There are no street lamps in Dinan. Strange as it may seem, the town is not lit with gas or oil. There is no pretence made of lighting it. If you want to see your way you must take a lantern or wait for the moon—nay, better still, for the sun. Other towns in these parts have, it is true, some lamps hung in the middle of the streets with cord at rare intervals, but Dinan is left at night as dark as an old coal-mine, or London in the time of the Saxons. There are a good many beggars in the place; they look wretched enough, and have not the professional power of their class in London. Indeed, the beggars here are frequently very destitute, and a few sous may be charitably bestowed upon them. There is no poor-law in France. A lone and needy man, past his work, must beg or die. It is true that he is most generally provided for by the "brethren" or the "sisters" — some religious orders being devoted to the support of the aged and helpless. But when he receives their help he is a recipient of charity. There is no parish to which he can apply as a right. There is no law for him but (thank God for that!) the codeless law of love. He is utterly dependent on the charitable. Thus there is much more excuse to be made for beggars here; and I confess that an old crippled body past its work generally gets one of my coppers. "Bad thing!" I hear Mr. Squaretoes say. "Bad advice!" But, sir, I don't give to children, at least, only to those in their second childhood; and, should you ever come to that, and want a penny, if you would not ask for it from your fellow Christians, for the love of God, you would show a worse opinion of your brethren in the faith than you give yourself credit for now. Ah, me! there must be some genuine beggars, I suppose, and their state here is not such an enviable one that we should be very angry at it, as if they were getting all the good things to themselves. Look at these foreign paupers, at their faces, their clothes. Don't you think they would gladly earn money if they could? Don't you suppose it possible that many of them are so stupid, so ignorant, so awkward, that they never could master a handicraft, and have come to what they are after spending the prime of their lives in the lowest brute-like toil?

London beggars, and the like, as I have hinted, are generally bad. You must have noticed that they are very seldom old or thin, but lusty tramps, no doubt with a capital pulse in their veins, and a kettle of rich stew on the hob at home. These rob the poor more than the rich, and I am sure that the habitual copper-giver, who buys selfish blessings from their profane lips, does thereby far more harm than good to his race.

The Bretons have the character of being very impulsive, though they are rather a stolid looking race, for French. But they swear horribly, using oaths which are as curious as they are incessant. They also drink to excess. Cider is the beverage of the country, but brandy is abundant and strong. Wine they seldom touch. The cider is drunk out of very large teacups, like common blue slop-basons with handles. Passing the common cafés or public-houses you may often see three or four rough men in sabots sitting round a table and clicking these basons together before their draught, in good fellowship, as if they were carousing in coffee or tea.

The Breton works hard, and, I should fancy, produces the least possible result with the greatest amount of labour. He tries to get antagonistic crops out of the soil at the same time, planting his wheat-land thick with apple-trees, and therefore injuring both. The fields are very small, and the holdings also. I have seen two people tilling their land together, like Adam and Eve, or getting up their harvest with one rickety cart drawn by a donkey, the farmer and his wife "loading and leading." Then, too, Darby and Joan often thresh their crop themselves on the bare earth outside the door, winnowing the result by pouring it out of a basin in the wind. As they stand opposite one another, flail in hand, and lay on thick, the effect, a little way off, is that of a "matrimonial difference"—you hear the blows distinctly.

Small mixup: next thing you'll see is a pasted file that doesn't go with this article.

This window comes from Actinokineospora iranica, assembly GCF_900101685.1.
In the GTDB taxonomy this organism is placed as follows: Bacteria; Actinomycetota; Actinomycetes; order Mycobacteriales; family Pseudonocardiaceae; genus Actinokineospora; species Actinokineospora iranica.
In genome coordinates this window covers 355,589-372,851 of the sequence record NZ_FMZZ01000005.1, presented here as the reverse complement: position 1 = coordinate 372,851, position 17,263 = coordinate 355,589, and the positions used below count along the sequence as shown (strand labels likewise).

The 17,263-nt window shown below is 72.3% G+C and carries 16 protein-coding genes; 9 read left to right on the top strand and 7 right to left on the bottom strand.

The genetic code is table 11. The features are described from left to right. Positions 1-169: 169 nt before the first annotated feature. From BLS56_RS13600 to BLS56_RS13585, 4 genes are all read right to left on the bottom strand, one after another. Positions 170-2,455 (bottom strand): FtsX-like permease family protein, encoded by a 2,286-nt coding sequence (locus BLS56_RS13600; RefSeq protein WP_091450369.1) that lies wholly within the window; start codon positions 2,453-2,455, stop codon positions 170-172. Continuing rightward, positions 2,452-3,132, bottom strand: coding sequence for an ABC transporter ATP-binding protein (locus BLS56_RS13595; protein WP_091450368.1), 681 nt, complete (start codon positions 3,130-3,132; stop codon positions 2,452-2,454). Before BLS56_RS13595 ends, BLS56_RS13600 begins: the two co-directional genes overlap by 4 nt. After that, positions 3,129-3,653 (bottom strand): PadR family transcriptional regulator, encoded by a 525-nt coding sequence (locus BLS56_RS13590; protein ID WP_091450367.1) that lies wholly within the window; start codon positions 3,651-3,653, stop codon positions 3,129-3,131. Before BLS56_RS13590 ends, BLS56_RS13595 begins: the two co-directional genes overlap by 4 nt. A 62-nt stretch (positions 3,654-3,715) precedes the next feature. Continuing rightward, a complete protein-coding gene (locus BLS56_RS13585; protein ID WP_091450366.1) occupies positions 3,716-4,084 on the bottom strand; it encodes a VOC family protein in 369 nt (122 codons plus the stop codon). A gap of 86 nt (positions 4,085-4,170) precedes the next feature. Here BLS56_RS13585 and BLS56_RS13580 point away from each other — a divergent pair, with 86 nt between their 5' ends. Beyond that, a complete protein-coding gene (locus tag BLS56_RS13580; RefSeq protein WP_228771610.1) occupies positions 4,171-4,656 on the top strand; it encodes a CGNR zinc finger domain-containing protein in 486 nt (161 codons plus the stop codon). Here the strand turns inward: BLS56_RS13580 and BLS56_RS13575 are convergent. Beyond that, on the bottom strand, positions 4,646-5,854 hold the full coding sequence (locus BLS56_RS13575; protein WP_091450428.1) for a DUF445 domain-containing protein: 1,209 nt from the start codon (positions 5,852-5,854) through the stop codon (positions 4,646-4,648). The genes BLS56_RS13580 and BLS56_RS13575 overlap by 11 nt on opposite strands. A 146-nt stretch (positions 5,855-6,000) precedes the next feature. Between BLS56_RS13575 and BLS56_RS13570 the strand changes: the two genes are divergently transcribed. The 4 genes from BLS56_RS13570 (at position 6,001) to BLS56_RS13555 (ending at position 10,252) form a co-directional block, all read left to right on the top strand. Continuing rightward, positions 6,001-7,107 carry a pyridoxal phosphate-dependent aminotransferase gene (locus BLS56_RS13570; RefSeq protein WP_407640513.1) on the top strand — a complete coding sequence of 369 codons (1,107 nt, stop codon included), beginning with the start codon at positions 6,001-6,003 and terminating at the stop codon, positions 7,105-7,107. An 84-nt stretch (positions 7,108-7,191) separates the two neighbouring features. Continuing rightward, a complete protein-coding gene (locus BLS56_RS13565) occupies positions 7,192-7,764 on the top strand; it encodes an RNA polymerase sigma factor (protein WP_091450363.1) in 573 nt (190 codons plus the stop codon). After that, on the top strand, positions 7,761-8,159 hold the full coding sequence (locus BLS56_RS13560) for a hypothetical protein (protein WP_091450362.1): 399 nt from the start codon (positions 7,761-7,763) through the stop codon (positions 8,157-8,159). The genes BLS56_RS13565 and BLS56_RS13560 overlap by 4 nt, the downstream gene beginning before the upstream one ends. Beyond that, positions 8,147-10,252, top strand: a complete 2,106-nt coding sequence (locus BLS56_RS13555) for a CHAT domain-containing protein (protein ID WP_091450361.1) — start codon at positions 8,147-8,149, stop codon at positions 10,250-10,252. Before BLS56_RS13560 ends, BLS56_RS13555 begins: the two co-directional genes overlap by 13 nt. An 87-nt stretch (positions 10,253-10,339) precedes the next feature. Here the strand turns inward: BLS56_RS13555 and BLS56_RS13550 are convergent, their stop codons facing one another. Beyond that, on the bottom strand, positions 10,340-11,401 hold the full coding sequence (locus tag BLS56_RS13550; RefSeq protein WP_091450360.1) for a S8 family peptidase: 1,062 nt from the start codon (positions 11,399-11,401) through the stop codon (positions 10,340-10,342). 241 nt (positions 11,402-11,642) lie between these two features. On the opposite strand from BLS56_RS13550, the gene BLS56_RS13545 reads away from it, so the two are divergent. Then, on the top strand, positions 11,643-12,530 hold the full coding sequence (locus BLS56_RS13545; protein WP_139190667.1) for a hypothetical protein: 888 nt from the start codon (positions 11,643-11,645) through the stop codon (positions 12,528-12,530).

What they do with the grit and dirt the corn picks up, I don't know: grind their teeth down, I suppose. Of course these poor people employ no labour and lay no capital out on the land. They do their own work and get food enough to carry life on, at a snail's pace, throughout the monotonous years.

The face of Brittany is seamed and wrinkled with a thousand narrow lanes which waste the soil and bewilder the traveller. The country has been compared to a "rabbit warren" with the turf flayed off, and all the burrows laid bare.

The highways are excellent, and skirted by an electric telegraph. They are as unlike the ordinary roads of the country as the Great Northern is to a cow-path; but will, I suppose, in time be superseded by the rail.

You never see what we understand by a gentleman's carriage anywhere in these parts. There are vehicles which cost more than the others, and are driven by their owners in good clothes, or coachmen in laced hats; but there is a varnished second-hand look about the best of them, which spoils the effect they are evidently intended to produce.

Inns are tolerably good, and the fare is sufficient. The two meals of the day are a table-d'hôte breakfast at ten, and dinner at six. Great decanters of cider are placed on the board at both, the French generally taking neither coffee nor tea then. Many have a cup at six or seven, and breakfast after a few hours, heavily.

One speciality of the country is its cattle. The horses are mostly grey, and hard as nails. The cows are becoming familiar to us in England, being just now the fashion for gentlemen's parks. They are very small. There was a cow-market at Dinan while I was there, and I found that very many of the animals were no higher than the bottom of my waistcoat. Women came in from the country dragging full-grown cows no bigger than our calves. There were about 200 horses for sale at the same time,—strong serviceable beasts, with great heads and long tails. A good animal fetched about 30l. I looked in vain among the farmers and drovers who attended the market for men of a superior class. They were apparently all dirty, close-fisted, and profane. Sacr-r-r-r-r-ing away at one another, at themselves, and at nothing, all the day.

The patois of the Bretons is horrible. In some districts they have, I am told, still a peculiar language, preserving their Celtic tongue, and being, intelligible to genuine Welshmen.

Those who visit this country for scenery ought to be fond of apple-trees, for they fill a great part of the land. Some views, such as that from Avranches over the bay of St. Michel, are very striking; most, however, are praised, not because they are good, but because the others are bad. A squinting hillock is a mountain among flats.

The charm of the province is its number of quaint towns and occasional coast scenery. The former are very picturesque and offensive. But if you have been living in the bustle of the nineteenth century, and fussing yourself with schemes of progress or the like, you cannot get a greater change than by putting the clock of your observation back some hundred years or so among the lesser towns of the Bretons. You will return not only refreshed by the bodily recreation, but ready to appreciate still better the state of civilisation which Britons have reached.

Harry Jones.